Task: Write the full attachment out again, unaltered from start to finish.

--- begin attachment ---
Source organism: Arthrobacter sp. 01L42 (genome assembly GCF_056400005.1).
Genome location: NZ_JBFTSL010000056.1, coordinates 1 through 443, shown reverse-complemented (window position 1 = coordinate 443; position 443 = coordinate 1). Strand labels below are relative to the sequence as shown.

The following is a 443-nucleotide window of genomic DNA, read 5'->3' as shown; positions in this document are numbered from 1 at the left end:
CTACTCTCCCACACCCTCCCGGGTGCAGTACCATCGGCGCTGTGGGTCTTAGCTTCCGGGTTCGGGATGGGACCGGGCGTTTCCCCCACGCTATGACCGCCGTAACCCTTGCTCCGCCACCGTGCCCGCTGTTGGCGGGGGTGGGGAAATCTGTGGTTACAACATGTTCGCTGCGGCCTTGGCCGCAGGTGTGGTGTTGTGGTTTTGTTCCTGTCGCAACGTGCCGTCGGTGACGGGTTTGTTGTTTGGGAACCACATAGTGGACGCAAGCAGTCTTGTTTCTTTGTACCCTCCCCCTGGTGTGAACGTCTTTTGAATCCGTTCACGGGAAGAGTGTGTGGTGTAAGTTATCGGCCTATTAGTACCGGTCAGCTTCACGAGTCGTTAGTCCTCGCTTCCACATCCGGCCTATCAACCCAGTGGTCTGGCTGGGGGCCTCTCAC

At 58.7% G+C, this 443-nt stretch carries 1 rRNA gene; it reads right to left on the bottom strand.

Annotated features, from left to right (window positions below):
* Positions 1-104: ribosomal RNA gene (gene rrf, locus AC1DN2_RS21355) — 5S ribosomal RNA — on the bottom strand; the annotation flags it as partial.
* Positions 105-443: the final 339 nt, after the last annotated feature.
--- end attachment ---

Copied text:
Source organism: Arthrobacter sp. 01L42 (genome assembly GCF_056400005.1).
Genome location: NZ_JBFTSL010000056.1, coordinates 1 through 443, shown reverse-complemented (window position 1 = coordinate 443; position 443 = coordinate 1). Strand labels below are relative to the sequence as shown.

The following is a 443-nucleotide window of genomic DNA, read 5'->3' as shown; positions in this document are numbered from 1 at the left end:
CTACTCTCCCACACCCTCCCGGGTGCAGTACCATCGGCGCTGTGGGTCTTAGCTTCCGGGTTCGGGATGGGACCGGGCGTTTCCCCCACGCTATGACCGCCGTAACCCTTGCTCCGCCACCGTGCCCGCTGTTGGCGGGGGTGGGGAAATCTGTGGTTACAACATGTTCGCTGCGGCCTTGGCCGCAGGTGTGGTGTTGTGGTTTTGTTCCTGTCGCAACGTGCCGTCGGTGACGGGTTTGTTGTTTGGGAACCACATAGTGGACGCAAGCAGTCTTGTTTCTTTGTACCCTCCCCCTGGTGTGAACGTCTTTTGAATCCGTTCACGGGAAGAGTGTGTGGTGTAAGTTATCGGCCTATTAGTACCGGTCAGCTTCACGAGTCGTTAGTCCTCGCTTCCACATCCGGCCTATCAACCCAGTGGTCTGGCTGGGGGCCTCTCAC

At 58.7% G+C, this 443-nt stretch carries 1 rRNA gene; it reads right to left on the bottom strand.

Annotated features, from left to right (window positions below):
* Positions 1-104: ribosomal RNA gene (gene rrf, locus AC1DN2_RS21355) — 5S ribosomal RNA — on the bottom strand; the annotation flags it as partial.
* Positions 105-443: the final 339 nt, after the last annotated feature.